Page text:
In lieu of an abstract, here is a brief excerpt of the content:

Reviewed by:
Edith Clowes. Russian Experimental Fiction: Resisting Ideology After Utopia. Princeton: Princeton UP, 1993. 236 pp. $29.95 cloth.

Edith Clowes’ Russian Experimental Fiction: Resisting Ideology After Utopia is a timely book whose appearance more or less coincided with the collapse of a state whose goal was the realization of the Marxist/ Leninist utopian dream. Even as that dream began to fall away as early as the late 1930s it continued to be extolled in the official utopian literature that was routinely ground out to celebrate a dream that even those who were its ideologues failed to believe in. Not surprisingly, throughout seventy-four years of Soviet rule that elusive utopian dream only intensified in the official literature as social repression became more absolute. In the post-Stalin years, however, non-official Soviet writers responded to the radiant utopian vision by creating a utopian vision of their own, one which, as Clowes rightly observes, paved the way for the acceptability of the glasnost reforms under Gorbachev. Clowes’ book deals with the attempts by certain post-Stalinist writers, namely Vladimir Voinovich, Abram Terts/Sinyavsky, Venedikt Erofeev, Alexander Zinoviev, Vasily Aksenov, and Liudmila Petrushevskaia to negotiate these notions of utopia by creating meta-utopian fictions which interrogate traditional notions found in anti-or dystopian works.

Clowes devotes the initial chapter of her book to drawing distinctions between meta-utopian and anti or dystopian fictions. She sees Zinoviev’s The Yawning Heights, Voinovich’s Moscow 2042 or Terts’s Liubimov, for example, as differing from their anti-utopian predecessors in taking a more complex view of the notion of utopia, engaging themselves not only with Soviet images of utopia but with the nature of all utopias. Further, she looks at how meta-utopian fiction in post-Stalinist Russia, while challenging fixed aesthetic and social dogma, attempts [End Page 908] through imaginative play to go beyond the impasse of merely pointing out the failure of utopian ideology. Clowes shows how these writers take to task the traditional tendency in the Soviet Union to engage in a kind of polarized either/or thinking characteristic of Russia’s past. Her quote from a reader of Literaturnaia gazeta in Sverdlovsk who wrote in saying “Is it really possible that there are no books other than the Gospel and The Communist Manifesto, the Bible, and Das Kapital and [no other] paths for Russia [to follow] other than Bolshevism and Orthodoxy?” suggests not only the historical tendency in Russia to engage in this kind of polarized thinking but, perhaps even more importantly, the capacity of the readership even after Stalinist repression to engage themselves actively and creatively with a text.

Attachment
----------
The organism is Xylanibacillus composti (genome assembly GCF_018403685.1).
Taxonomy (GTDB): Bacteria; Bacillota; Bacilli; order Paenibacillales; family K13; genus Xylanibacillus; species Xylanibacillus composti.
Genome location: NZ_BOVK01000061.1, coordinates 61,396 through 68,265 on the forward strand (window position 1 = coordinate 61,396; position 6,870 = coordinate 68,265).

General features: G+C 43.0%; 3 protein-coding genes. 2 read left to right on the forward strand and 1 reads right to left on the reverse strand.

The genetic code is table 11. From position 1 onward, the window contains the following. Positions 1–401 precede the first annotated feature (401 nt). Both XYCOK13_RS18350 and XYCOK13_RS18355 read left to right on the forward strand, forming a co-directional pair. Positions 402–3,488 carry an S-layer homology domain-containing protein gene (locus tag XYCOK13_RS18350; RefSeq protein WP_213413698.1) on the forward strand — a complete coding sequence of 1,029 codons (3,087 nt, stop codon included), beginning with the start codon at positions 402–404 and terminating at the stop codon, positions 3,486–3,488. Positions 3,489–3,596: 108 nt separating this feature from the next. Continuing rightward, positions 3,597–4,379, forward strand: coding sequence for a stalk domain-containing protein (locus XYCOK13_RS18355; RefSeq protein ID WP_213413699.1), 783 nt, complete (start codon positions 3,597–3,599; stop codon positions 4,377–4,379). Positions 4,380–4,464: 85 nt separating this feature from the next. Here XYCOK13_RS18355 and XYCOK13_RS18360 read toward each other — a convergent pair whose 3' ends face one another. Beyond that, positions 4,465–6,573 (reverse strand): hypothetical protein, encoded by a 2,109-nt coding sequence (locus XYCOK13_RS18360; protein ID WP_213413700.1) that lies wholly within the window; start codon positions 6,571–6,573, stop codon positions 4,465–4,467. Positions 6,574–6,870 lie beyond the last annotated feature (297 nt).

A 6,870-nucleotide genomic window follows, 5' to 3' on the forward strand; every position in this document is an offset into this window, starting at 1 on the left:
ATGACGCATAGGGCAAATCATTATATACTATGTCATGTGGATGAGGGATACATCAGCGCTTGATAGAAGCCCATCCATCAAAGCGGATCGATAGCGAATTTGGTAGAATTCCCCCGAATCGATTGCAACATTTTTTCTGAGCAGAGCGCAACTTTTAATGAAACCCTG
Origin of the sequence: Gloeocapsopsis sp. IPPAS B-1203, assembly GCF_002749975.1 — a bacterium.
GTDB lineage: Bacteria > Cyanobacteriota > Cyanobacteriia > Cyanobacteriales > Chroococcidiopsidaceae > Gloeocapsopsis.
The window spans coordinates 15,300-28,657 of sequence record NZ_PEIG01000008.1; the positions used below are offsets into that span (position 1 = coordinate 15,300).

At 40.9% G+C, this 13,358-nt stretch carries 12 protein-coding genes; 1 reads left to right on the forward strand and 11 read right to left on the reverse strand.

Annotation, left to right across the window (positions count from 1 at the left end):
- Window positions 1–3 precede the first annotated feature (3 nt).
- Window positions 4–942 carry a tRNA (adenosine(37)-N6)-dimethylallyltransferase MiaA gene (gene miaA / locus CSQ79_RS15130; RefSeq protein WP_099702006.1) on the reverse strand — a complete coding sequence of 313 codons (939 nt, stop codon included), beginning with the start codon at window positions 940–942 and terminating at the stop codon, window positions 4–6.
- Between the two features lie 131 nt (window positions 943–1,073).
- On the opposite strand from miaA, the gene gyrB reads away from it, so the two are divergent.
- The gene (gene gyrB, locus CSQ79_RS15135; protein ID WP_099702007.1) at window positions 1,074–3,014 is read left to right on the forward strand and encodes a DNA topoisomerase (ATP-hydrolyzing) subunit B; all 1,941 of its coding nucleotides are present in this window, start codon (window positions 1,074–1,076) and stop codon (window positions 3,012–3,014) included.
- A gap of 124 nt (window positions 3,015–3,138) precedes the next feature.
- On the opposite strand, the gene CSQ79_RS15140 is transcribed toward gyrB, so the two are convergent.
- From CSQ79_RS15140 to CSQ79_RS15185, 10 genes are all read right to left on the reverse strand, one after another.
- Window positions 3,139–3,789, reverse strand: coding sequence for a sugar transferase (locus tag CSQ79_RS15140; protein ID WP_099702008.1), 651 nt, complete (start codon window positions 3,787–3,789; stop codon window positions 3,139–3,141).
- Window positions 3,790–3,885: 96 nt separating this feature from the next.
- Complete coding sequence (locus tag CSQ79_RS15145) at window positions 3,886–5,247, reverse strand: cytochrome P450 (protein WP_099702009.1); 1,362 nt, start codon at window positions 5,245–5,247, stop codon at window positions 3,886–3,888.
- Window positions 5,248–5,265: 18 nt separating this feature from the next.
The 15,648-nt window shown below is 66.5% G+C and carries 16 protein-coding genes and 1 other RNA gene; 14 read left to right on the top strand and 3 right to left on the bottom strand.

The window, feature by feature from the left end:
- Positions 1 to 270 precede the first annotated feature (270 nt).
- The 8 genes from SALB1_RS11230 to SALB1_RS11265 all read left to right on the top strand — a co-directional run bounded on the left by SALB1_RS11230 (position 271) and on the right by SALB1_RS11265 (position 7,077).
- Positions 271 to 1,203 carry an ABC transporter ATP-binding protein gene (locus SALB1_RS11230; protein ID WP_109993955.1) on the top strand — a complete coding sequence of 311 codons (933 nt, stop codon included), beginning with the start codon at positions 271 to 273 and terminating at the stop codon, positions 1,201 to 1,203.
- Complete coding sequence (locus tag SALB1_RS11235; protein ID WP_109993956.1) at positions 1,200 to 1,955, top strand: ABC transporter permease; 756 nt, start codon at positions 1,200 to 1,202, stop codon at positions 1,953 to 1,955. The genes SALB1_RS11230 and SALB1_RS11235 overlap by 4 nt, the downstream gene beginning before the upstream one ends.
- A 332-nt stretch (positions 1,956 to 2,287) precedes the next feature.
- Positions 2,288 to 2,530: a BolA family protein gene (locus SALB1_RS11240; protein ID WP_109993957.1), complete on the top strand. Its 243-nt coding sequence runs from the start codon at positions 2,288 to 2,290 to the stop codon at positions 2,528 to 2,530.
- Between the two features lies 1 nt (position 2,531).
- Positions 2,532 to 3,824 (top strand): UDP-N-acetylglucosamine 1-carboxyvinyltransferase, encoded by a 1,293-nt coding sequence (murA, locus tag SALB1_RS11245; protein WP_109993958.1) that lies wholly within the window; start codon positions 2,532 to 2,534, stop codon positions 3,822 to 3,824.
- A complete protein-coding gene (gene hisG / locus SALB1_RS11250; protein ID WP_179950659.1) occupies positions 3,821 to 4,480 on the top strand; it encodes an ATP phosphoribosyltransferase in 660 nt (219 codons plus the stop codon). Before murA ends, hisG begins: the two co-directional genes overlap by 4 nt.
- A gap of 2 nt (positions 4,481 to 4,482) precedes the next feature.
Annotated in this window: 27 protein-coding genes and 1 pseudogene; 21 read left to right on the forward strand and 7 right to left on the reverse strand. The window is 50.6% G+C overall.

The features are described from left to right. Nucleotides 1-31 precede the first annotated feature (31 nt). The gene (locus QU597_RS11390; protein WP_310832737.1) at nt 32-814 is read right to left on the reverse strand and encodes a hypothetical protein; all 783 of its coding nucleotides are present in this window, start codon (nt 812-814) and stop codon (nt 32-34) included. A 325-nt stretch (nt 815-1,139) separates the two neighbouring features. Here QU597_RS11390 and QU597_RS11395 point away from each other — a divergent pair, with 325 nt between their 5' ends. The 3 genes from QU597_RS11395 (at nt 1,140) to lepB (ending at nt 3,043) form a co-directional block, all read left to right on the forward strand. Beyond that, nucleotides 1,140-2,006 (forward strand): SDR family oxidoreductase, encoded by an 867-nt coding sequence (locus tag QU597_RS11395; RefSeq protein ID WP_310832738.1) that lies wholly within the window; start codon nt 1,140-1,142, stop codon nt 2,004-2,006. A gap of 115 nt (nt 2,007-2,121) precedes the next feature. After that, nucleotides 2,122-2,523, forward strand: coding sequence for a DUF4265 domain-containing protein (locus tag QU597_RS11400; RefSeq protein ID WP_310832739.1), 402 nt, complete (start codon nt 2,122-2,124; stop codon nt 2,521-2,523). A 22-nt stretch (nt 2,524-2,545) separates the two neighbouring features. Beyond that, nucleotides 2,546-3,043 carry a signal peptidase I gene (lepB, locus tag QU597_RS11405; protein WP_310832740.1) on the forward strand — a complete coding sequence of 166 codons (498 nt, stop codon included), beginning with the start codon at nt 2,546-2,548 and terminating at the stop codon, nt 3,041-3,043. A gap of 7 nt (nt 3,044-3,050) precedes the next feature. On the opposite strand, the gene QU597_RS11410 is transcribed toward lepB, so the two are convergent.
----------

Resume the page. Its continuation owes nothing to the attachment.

Part II of Clowes’ study is devoted to the geography of meta-utopia in which she discusses how the writers mentioned above set out to critique both the present reailty and the imagined utopia by collapsing the borders between the two by “the carnivalesque reversal of sacred and profane.” She also examines how the very structure of these novels undermines traditional utopian thinking by playing with notions regarding the utopian “master plot,” or by retarding the action to the extent that nothing happens, or presenting the “progression” from enslavement to enlightenment as circular, bringing the characters back to where they started in the first place.

Clowes also addresses what she calls “the meta-utopian language problem” which arose out of Wittgenstein’s belief that “what we cannot speak about we must pass over in silence.” Soviet meta-utopian writers critique the belief held by many utopian writers that language had to be restructured and indeed reinvented to order to create a new consciousness and a new social order.

Part III of this book is devoted to the relationship between the meta-utopian writer and the reader and to issues dealing with imagination, and memory, parody of popular forms, play with closure and the utopian impulse after 1968. It is here that Clowes discusses in detail the strategies used by these authors to transcend the traditional utopian/ anti-utopian stalemate. She discusses Petrushevskaia’s “The New Robinsons,” published in 1989, as an example of a work that rewrites the traditional dystopian narrative by suggesting other kinds of...

Additional Information

Print ISSN
pp. 908-910
Launched on MUSE
Open Access
Back To Top

This website uses cookies to ensure you get the best experience on our website. Without cookies your experience may not be seamless.